Published by Danse Macabre in their September 2010 editon: La Cour des Miracle

Star Gazing

September 3, 2010

Maybe some ancient astronomer
stood on a hill
and saw the stars above.
Maybe he wondered at our world,
our universe, and beyond.
And told stories of these wonders
to the children of his clan.

Maybe some ancient lover, star gazing
saw the eyes of her beloved
and remorse may have squeezed out a tear
reflecting the stars and the moon.
A kaleidoscope of memories,
diverting her thoughts back to
the stories of grandfather astronomer.

And maybe mothers told these stories
to their wide eyed wondering children.
As ancient tales and trails turned modern
maybe people still cuddled ‘round fires.
Talking about devils, gods and stars
As the flames danced in their eyes
Till the embers twinkled out cold.

And years of tear shedding
Years of storytelling, star gazing
Left the wonder undimmed and intact.
But star poems have lost their lustre
Since A-grade stars are marketed
With lasers, space ships and aliens
For 10 rupees at our local video store.

And we all watch them.

~Aniket Alam~

— —
Published in Danse Macabre’s La Cour des Miracles edition of September 2010.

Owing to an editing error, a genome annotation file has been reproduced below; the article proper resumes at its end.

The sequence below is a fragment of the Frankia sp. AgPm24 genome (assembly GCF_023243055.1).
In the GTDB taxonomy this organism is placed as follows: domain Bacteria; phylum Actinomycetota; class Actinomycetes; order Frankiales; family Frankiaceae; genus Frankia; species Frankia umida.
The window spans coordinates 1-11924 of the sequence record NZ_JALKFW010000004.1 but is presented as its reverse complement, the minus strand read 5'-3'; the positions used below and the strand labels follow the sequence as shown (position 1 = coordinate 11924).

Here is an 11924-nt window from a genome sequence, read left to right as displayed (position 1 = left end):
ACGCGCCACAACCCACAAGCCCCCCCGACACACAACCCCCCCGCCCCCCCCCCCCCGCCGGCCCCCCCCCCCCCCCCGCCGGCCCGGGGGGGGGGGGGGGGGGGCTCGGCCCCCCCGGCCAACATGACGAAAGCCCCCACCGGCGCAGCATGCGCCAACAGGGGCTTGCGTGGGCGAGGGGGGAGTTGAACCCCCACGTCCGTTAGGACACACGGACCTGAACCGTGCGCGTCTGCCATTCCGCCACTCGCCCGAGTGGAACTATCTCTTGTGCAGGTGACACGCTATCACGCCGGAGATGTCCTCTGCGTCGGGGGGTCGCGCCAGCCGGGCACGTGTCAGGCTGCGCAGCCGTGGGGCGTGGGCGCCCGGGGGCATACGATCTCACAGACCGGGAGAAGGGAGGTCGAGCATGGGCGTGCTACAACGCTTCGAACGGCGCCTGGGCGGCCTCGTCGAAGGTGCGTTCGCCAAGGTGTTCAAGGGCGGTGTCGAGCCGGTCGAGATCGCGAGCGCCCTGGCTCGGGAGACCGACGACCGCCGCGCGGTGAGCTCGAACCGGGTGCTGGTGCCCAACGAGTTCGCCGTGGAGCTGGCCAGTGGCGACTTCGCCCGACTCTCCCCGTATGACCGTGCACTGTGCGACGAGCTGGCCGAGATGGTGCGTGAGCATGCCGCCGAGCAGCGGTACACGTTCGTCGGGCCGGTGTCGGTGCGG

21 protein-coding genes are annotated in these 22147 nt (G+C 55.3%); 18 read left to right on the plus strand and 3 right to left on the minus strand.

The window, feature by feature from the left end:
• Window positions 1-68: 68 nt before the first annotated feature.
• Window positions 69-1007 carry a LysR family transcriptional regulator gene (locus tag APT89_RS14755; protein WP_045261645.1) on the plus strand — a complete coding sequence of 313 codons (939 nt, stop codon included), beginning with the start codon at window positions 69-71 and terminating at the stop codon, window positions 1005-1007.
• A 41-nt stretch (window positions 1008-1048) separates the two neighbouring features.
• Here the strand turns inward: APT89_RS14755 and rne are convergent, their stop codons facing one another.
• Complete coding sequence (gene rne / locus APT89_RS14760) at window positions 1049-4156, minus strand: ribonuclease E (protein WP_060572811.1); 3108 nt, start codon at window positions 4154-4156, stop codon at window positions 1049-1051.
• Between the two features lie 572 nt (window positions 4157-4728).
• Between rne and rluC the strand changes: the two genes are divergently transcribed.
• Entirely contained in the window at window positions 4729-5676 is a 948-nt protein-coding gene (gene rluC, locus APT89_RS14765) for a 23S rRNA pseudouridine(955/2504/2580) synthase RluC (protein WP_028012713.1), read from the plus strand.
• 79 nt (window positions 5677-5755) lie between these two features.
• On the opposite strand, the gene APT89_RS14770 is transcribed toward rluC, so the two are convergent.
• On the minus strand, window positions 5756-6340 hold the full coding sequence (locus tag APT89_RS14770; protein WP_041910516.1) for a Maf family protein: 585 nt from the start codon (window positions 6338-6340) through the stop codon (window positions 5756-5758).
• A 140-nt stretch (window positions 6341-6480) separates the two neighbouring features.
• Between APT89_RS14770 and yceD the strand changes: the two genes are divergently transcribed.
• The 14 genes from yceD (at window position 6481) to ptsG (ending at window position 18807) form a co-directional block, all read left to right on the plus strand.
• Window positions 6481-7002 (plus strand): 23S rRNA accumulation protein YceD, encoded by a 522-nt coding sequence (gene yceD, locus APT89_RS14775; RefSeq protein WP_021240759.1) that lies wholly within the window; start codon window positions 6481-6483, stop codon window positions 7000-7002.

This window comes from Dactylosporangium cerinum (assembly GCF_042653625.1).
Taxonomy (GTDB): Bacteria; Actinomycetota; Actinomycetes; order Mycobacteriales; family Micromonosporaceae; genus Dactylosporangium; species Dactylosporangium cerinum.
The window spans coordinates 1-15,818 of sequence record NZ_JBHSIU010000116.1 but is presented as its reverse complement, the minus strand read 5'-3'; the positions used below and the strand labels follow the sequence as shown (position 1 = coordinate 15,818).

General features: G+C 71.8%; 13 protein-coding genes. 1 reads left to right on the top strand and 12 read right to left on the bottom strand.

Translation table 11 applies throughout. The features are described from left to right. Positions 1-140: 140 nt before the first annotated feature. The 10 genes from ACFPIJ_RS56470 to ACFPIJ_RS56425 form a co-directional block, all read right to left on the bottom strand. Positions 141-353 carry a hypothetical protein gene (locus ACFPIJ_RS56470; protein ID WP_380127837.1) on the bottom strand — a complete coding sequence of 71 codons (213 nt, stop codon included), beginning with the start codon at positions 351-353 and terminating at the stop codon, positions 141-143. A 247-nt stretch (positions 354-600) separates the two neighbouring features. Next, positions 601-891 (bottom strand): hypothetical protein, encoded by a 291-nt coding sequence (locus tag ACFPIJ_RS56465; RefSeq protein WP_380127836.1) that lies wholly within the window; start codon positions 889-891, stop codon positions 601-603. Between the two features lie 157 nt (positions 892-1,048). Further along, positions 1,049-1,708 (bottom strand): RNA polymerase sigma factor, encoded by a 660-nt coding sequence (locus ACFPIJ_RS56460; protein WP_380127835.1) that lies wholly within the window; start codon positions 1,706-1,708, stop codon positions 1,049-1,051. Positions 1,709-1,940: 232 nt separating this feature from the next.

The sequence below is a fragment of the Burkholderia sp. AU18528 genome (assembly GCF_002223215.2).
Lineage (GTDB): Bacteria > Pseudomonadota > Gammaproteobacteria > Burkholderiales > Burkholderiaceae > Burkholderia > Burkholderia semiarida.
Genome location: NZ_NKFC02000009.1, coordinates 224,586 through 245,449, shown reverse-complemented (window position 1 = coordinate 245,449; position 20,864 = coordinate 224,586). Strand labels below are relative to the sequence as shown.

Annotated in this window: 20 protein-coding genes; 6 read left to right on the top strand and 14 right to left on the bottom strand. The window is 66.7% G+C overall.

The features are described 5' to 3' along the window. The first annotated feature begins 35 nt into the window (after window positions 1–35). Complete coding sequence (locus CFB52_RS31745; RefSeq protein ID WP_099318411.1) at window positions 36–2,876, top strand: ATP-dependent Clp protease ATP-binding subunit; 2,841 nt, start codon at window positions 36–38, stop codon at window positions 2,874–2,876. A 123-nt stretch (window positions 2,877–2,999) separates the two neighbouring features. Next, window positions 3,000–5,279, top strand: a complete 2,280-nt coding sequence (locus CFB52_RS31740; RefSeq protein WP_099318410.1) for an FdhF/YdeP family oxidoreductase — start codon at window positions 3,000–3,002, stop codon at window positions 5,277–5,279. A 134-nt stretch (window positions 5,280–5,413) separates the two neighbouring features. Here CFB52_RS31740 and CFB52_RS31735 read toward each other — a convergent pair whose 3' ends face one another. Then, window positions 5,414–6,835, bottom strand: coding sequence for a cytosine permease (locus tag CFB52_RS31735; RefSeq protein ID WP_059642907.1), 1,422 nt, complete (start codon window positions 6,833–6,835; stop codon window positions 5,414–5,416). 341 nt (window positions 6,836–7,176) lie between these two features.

The Crow on the Wall

September 3, 2010

Like the noise of a forlorn horn
Not working, it caws.
Like a glistening coal covered miner
It considers the world.
Like the twinkle of light in a gem
It expectantly eyes me.
Like an oracle cursing with a fling of his hand
I shoo it away.

~Aniket Alam~

— —
Published in Danse Macabre’s La Cour des Miracles edition of September 2010.

Little Miss Muffet discovered a tuffet,
(Which never occurred to the rest of us)
And, as ’twas a June day, and just about noonday,
She wanted to eat – like the rest of us:
Her diet was whey, and I hasten to say
It is wholesome and people grow fat on it.
The spot being lonely, the lady not only
Discovered the tuffet, but sat on it.

A rivulet gabbled beside her and babbled,
As rivulets always are thought to do,
And dragon flies sported around and cavorted,
As poets say dragon flies ought to do;
When, glancing aside for a moment, she spied
A horrible sight that brought fear to her,
A hideous spider was sitting beside her,
And most unavoidably near to her!

Albeit unsightly, this creature politely Said: ”
Madam, I earnestly vow to you,
I’m penitent that I did not bring my hat.
I Should otherwise certainly bow to you.”
Thought anxious to please, he was so ill at ease
That he lost all his sense of propriety,
And grew so inept that he clumsily stept
In her plate – which is barred in Society.

This curious error completed her terror;
She shuddered, and growing much paler, not
Only left tuffet, but dealt him a buffet
Which doubled him up in a sailor knot.
It should be explained that at this he was pained:
He cried: “I have vexed you, no doubt of it!
Your fists’s like a truncheon.” “You’re still in my luncheon,”
Was all that she answered. “Get out of it!”

And the Moral is this: Be it madam or miss
To whom you have something to say,
You are only absurd when you get in the curd
But you’re rude when you get in the whey.

— Guy Wetmore Carryl —